Welcome! Please use the navigational links on your left to explore our website.

Company Logo Shop Now
   Allis Chalmers Case Farmall IH Ford 8N,9N,2N Ford
   Ferguson John Deere Massey Ferguson Minn. Moline Oliver
Classified Ads
Photo Ads
Tractor Parts

Discussion Forums
Project Journals
Tractor Town
Your Stories
Show & Pull Guide
Events Calendar
Hauling Schedule

Tractor Photos
Implement Photos
Vintage Photos
Help Identify
Parts & Pieces
Stuck & Troubled
Vintage Ads
Community Album
Photo Ad Archives

Research & Info
Tractor Registry
Tip of the Day
Safety Cartoons
Tractor Values
Serial Numbers
Tune-Up Guide
Paint Codes
List Prices
Production Nbrs
Tune-Up Specs
Torque Values
3-Point Specs

Tractor Games
Just For Kids
Virtual Show
Museum Guide
Memorial Page
Feedback Form

Yesterday's Tractors Facebook Page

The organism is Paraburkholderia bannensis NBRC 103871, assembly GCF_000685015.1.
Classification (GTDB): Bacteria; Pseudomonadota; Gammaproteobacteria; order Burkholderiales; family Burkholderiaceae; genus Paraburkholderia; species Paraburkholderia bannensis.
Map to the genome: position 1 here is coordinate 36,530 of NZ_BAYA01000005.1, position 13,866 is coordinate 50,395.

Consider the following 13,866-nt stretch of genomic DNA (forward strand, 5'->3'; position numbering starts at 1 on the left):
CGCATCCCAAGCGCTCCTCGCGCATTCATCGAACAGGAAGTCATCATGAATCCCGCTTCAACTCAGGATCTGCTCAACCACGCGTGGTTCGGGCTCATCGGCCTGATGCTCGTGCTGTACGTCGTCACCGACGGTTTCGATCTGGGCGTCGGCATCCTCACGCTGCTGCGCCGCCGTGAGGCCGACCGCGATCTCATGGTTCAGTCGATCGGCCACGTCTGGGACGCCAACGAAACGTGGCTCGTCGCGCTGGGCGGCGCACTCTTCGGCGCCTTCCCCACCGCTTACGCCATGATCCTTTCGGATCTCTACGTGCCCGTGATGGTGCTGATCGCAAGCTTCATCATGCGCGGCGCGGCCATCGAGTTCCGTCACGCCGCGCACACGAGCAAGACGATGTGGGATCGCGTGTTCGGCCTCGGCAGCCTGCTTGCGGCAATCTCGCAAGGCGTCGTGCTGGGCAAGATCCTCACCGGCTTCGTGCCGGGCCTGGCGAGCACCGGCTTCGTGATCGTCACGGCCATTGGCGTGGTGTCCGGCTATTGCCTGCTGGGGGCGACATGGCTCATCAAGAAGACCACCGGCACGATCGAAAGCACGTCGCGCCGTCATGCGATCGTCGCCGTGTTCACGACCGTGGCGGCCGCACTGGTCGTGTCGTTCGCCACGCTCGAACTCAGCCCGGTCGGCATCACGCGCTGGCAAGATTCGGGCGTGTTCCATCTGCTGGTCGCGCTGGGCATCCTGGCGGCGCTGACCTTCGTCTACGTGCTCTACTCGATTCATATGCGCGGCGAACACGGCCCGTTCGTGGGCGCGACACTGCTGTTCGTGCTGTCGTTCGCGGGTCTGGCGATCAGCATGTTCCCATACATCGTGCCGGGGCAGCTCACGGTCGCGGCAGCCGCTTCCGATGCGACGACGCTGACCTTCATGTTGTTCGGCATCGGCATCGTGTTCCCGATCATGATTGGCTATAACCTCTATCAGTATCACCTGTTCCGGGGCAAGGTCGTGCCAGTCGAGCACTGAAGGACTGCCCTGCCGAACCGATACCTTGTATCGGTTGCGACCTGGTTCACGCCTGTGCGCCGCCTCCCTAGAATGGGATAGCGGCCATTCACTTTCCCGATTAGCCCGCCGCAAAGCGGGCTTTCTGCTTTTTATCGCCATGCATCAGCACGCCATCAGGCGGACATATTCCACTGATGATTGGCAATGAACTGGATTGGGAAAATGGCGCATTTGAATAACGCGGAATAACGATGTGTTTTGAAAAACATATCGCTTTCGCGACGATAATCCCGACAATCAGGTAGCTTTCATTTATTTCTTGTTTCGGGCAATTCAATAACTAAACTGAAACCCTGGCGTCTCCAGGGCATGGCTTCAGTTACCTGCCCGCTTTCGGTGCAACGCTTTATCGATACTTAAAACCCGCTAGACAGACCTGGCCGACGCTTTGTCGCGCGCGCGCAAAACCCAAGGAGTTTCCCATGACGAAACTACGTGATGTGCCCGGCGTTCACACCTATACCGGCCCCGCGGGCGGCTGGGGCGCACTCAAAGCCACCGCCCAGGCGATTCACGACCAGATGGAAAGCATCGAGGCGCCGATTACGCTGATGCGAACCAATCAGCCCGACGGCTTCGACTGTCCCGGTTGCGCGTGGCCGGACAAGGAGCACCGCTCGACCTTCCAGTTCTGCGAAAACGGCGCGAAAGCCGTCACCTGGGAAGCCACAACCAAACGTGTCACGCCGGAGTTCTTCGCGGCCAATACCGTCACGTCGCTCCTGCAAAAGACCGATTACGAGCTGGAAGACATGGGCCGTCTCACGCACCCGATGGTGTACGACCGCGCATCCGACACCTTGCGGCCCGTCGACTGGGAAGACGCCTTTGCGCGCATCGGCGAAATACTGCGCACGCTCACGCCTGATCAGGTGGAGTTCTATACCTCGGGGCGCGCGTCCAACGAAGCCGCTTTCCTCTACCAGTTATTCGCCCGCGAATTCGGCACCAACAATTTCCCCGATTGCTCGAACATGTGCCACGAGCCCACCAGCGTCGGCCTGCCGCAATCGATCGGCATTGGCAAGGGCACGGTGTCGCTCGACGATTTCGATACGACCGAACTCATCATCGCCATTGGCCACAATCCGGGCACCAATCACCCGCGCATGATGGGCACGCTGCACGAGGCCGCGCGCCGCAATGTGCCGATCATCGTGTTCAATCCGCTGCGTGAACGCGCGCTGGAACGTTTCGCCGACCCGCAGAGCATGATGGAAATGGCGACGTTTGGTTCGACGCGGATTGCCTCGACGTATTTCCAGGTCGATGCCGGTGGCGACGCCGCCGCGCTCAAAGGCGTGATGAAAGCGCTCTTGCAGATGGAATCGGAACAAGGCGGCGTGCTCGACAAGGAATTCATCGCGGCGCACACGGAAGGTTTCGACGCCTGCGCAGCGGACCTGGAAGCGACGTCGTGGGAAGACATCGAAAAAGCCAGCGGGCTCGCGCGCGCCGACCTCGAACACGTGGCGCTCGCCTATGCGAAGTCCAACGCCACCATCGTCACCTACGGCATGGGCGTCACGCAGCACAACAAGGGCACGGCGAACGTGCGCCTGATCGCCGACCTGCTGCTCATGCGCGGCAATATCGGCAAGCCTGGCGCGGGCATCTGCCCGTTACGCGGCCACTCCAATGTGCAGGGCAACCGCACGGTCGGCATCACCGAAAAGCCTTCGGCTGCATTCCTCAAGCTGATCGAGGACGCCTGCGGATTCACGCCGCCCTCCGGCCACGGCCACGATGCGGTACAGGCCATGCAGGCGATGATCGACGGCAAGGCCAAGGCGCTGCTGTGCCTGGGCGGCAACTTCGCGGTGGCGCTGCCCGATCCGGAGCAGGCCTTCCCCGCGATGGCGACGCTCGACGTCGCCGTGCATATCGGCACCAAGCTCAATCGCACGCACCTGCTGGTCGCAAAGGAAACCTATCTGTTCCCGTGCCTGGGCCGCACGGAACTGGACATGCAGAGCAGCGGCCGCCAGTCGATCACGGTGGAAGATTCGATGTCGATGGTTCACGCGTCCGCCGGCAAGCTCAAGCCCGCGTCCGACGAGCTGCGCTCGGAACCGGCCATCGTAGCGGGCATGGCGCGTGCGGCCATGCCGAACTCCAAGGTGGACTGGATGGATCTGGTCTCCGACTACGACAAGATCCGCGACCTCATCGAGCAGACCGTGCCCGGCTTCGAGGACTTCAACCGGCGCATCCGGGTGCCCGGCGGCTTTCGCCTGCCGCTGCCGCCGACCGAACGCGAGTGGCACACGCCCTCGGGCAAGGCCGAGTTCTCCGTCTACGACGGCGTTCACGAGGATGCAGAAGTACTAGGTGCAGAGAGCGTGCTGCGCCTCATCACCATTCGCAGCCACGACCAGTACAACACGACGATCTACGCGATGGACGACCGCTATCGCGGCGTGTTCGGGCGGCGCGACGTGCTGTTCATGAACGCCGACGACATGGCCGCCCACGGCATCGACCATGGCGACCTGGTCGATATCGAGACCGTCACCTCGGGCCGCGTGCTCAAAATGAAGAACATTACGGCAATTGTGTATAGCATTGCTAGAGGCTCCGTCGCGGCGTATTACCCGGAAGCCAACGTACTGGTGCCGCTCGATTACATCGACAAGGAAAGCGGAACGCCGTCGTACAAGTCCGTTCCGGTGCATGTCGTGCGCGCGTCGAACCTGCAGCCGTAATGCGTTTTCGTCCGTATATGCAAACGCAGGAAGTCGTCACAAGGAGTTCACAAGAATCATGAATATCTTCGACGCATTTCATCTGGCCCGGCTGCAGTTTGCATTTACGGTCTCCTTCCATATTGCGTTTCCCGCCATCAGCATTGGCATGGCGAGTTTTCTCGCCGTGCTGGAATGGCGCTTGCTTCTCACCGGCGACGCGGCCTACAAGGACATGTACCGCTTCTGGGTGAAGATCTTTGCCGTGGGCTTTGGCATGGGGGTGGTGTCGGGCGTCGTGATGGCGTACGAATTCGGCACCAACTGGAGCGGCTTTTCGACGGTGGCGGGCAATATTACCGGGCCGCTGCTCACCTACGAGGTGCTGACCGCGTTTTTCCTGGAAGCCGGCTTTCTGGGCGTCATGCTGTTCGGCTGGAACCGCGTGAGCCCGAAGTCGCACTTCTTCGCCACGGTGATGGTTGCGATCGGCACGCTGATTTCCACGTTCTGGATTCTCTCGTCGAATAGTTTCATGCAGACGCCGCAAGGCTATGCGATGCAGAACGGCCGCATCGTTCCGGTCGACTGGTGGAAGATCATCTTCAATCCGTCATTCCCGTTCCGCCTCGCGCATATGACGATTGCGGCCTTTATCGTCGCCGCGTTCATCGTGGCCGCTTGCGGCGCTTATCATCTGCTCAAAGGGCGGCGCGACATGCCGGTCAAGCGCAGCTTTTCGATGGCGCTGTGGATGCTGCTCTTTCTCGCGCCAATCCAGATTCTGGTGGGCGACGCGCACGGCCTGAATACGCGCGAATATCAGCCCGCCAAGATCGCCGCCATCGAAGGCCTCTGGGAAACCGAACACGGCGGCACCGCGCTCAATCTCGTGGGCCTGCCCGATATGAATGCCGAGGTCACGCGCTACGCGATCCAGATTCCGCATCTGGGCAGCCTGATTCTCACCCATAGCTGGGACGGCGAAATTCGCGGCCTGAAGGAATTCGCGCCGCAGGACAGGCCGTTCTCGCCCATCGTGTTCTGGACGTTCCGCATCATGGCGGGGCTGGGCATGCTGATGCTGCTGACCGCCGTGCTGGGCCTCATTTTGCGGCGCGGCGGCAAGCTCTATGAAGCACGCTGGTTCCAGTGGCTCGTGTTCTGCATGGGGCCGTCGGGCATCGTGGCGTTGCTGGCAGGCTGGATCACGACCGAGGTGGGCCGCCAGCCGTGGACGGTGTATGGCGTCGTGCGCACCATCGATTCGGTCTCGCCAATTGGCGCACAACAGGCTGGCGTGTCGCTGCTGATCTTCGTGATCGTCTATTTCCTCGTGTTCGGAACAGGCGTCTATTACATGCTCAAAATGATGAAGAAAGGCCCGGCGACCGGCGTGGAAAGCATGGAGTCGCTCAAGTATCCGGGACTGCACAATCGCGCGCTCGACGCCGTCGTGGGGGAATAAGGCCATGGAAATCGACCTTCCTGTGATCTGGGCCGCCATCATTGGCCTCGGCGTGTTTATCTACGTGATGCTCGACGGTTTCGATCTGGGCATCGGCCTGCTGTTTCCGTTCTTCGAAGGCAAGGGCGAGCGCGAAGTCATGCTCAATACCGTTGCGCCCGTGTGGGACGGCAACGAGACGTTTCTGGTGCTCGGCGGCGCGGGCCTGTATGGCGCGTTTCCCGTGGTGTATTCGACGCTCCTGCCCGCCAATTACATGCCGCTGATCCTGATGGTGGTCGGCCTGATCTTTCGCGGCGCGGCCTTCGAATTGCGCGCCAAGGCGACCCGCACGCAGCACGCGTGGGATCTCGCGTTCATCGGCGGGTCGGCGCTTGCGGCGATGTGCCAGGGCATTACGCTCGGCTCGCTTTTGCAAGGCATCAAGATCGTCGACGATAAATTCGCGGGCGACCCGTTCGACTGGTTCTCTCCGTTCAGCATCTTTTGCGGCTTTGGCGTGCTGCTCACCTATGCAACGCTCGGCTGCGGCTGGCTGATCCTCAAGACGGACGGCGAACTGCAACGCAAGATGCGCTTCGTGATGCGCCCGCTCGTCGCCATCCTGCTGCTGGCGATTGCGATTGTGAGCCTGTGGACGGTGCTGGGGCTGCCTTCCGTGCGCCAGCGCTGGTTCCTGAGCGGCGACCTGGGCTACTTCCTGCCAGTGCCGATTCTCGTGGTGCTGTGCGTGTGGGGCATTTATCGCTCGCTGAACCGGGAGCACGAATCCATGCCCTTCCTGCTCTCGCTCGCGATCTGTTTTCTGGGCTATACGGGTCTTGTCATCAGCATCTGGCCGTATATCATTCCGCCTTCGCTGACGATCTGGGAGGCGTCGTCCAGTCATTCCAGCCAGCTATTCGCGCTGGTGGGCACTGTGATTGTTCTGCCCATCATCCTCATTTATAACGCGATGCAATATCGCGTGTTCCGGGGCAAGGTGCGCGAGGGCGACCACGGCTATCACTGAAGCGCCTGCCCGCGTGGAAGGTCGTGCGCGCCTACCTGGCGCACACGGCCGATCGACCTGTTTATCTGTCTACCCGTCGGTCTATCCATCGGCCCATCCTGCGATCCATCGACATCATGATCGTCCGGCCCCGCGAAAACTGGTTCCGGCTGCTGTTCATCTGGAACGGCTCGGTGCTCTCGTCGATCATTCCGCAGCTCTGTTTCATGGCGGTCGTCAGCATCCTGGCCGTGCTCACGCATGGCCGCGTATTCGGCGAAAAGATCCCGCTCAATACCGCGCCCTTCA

Related Sites
Tractor Shed
Ford 8N/9N Club
Today's Tractors
Garden Tractors
Kountry Life
Tractor Talk Discussion Forum

Planting crops sure has changed!!!!

Welcome Guest, Log in or Register
Author  [Modern View]
JD Seller

04-16-2018 17:20:15

Report to Moderator

I can remember when the most common corn planter was a 4 row wide. Lots of fellow still used a two row three point planter. Then slowly six row narrow planters came about. About 20 years ago twelve row planters starter selling around here. Now the serious farmers are all 16 row or 24 row around here. The big 36 and 48 row planters are not around me yet. The side draft on the hills is a limiting factor so far.

I was just walking through the shed earlier today. Two sixteen rows setting ready to go. Another sixteen row in the shop getting dressed up for this season.